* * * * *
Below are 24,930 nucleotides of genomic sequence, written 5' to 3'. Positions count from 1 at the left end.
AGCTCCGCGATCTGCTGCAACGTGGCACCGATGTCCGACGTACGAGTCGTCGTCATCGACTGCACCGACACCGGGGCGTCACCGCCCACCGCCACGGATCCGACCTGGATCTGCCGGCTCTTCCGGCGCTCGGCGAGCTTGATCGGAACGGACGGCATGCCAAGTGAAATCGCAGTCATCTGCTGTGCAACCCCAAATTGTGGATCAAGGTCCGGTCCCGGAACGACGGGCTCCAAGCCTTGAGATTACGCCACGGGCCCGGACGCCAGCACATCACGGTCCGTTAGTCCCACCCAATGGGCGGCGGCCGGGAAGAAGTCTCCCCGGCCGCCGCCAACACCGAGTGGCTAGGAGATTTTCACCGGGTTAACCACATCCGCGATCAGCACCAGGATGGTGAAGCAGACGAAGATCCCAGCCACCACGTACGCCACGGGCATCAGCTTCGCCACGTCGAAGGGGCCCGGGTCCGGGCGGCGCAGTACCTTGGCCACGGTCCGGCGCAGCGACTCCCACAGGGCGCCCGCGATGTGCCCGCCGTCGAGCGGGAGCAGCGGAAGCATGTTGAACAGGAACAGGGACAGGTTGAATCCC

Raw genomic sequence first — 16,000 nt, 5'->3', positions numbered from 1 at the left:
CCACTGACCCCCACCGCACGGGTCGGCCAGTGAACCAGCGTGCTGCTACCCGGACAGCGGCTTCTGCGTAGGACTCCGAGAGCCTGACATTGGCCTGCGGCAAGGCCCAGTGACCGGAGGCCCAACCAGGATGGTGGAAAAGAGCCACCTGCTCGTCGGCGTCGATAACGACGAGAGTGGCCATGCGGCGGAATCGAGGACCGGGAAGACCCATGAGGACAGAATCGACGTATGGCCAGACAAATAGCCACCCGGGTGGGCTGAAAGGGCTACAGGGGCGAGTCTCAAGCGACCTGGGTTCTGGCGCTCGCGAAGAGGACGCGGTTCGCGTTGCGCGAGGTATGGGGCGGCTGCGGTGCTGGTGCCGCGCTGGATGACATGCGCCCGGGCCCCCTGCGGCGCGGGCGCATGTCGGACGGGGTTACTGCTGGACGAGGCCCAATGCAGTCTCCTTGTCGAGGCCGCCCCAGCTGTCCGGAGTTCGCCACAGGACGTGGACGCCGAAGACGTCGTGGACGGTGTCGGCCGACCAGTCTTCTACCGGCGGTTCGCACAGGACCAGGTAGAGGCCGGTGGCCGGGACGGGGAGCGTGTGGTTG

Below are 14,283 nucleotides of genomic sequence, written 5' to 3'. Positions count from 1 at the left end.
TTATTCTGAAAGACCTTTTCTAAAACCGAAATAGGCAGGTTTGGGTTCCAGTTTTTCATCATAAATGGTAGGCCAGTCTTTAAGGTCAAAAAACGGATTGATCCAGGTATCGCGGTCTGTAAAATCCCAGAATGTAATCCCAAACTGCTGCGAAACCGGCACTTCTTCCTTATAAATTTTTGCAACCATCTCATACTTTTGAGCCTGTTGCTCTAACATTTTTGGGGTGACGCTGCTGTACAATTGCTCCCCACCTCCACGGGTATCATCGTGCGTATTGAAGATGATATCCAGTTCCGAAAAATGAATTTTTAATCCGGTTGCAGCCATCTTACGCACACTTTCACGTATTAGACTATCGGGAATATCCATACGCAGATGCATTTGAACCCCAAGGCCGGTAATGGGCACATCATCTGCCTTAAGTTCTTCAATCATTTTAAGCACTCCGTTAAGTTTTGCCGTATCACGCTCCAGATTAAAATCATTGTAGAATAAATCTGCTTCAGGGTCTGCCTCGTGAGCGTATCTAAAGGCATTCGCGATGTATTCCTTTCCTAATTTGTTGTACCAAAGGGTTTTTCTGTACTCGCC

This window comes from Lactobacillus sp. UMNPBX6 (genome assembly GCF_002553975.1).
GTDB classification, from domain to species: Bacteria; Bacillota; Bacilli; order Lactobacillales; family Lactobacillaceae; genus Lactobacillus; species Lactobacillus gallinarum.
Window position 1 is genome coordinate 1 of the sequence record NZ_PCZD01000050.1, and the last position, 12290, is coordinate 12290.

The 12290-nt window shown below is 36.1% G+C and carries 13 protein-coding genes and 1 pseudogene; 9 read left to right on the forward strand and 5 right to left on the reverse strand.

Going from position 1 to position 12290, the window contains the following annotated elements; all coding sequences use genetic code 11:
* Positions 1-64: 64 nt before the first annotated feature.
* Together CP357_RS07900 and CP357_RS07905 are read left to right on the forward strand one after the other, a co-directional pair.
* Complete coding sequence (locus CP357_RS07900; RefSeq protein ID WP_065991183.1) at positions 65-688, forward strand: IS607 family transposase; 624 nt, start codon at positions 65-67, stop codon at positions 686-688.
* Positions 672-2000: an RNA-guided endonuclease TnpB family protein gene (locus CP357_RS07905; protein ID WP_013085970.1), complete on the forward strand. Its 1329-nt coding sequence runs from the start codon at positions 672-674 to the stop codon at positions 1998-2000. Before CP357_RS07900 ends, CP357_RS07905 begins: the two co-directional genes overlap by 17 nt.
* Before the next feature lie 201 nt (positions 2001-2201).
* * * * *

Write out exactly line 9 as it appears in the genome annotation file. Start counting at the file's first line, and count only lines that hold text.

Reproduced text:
Window position 1 is genome coordinate 1 of the sequence record NZ_PCZD01000050.1, and the last position, 12290, is coordinate 12290.